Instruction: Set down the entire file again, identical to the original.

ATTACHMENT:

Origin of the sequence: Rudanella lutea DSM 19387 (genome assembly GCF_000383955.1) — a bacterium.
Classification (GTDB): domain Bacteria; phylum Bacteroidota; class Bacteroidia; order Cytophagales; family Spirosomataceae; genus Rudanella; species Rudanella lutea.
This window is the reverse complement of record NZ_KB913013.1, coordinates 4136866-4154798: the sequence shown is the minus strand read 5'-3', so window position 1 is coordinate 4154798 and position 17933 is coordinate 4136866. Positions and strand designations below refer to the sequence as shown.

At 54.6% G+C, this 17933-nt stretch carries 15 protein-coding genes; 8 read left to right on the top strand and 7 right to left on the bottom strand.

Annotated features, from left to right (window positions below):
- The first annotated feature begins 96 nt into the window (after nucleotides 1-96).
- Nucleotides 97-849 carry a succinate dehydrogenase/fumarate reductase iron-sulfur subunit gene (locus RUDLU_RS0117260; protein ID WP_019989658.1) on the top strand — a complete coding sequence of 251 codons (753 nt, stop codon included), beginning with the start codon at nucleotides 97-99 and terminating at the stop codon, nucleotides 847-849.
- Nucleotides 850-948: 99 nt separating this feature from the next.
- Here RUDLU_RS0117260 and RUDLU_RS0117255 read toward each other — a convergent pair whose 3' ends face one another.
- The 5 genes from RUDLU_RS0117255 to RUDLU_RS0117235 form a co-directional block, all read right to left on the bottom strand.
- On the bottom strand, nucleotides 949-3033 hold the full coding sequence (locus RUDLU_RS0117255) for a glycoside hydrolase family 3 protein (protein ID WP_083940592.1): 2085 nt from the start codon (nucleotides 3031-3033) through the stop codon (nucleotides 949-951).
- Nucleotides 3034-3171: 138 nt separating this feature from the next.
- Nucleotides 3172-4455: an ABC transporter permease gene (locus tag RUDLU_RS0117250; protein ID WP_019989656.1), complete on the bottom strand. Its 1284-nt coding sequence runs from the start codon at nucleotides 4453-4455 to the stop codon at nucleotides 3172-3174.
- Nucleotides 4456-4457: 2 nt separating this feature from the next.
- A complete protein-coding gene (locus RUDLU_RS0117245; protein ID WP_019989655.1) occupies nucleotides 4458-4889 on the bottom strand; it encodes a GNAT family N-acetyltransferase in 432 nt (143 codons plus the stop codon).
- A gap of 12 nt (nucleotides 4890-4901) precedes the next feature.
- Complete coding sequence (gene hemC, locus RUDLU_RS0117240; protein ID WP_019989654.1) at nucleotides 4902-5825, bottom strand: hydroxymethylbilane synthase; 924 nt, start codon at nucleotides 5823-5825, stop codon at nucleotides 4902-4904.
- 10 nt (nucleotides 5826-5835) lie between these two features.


Origin of the sequence: Rudanella lutea DSM 19387 (genome assembly GCF_000383955.1) — a bacterium.
Classification (GTDB): domain Bacteria; phylum Bacteroidota; class Bacteroidia; order Cytophagales; family Spirosomataceae; genus Rudanella; species Rudanella lutea.
This window is the reverse complement of record NZ_KB913013.1, coordinates 4136866-4154798: the sequence shown is the minus strand read 5'-3', so window position 1 is coordinate 4154798 and position 17933 is coordinate 4136866. Positions and strand designations below refer to the sequence as shown.

At 54.6% G+C, this 17933-nt stretch carries 15 protein-coding genes; 8 read left to right on the top strand and 7 right to left on the bottom strand.

Annotated features, from left to right (window positions below):
- The first annotated feature begins 96 nt into the window (after nucleotides 1-96).
- Nucleotides 97-849 carry a succinate dehydrogenase/fumarate reductase iron-sulfur subunit gene (locus RUDLU_RS0117260; protein ID WP_019989658.1) on the top strand — a complete coding sequence of 251 codons (753 nt, stop codon included), beginning with the start codon at nucleotides 97-99 and terminating at the stop codon, nucleotides 847-849.
- Nucleotides 850-948: 99 nt separating this feature from the next.
- Here RUDLU_RS0117260 and RUDLU_RS0117255 read toward each other — a convergent pair whose 3' ends face one another.
- The 5 genes from RUDLU_RS0117255 to RUDLU_RS0117235 form a co-directional block, all read right to left on the bottom strand.
- On the bottom strand, nucleotides 949-3033 hold the full coding sequence (locus RUDLU_RS0117255) for a glycoside hydrolase family 3 protein (protein ID WP_083940592.1): 2085 nt from the start codon (nucleotides 3031-3033) through the stop codon (nucleotides 949-951).
- Nucleotides 3034-3171: 138 nt separating this feature from the next.
- Nucleotides 3172-4455: an ABC transporter permease gene (locus tag RUDLU_RS0117250; protein ID WP_019989656.1), complete on the bottom strand. Its 1284-nt coding sequence runs from the start codon at nucleotides 4453-4455 to the stop codon at nucleotides 3172-3174.
- Nucleotides 4456-4457: 2 nt separating this feature from the next.
- A complete protein-coding gene (locus RUDLU_RS0117245; protein ID WP_019989655.1) occupies nucleotides 4458-4889 on the bottom strand; it encodes a GNAT family N-acetyltransferase in 432 nt (143 codons plus the stop codon).
- A gap of 12 nt (nucleotides 4890-4901) precedes the next feature.
- Complete coding sequence (gene hemC, locus RUDLU_RS0117240; protein ID WP_019989654.1) at nucleotides 4902-5825, bottom strand: hydroxymethylbilane synthase; 924 nt, start codon at nucleotides 5823-5825, stop codon at nucleotides 4902-4904.
- 10 nt (nucleotides 5826-5835) lie between these two features.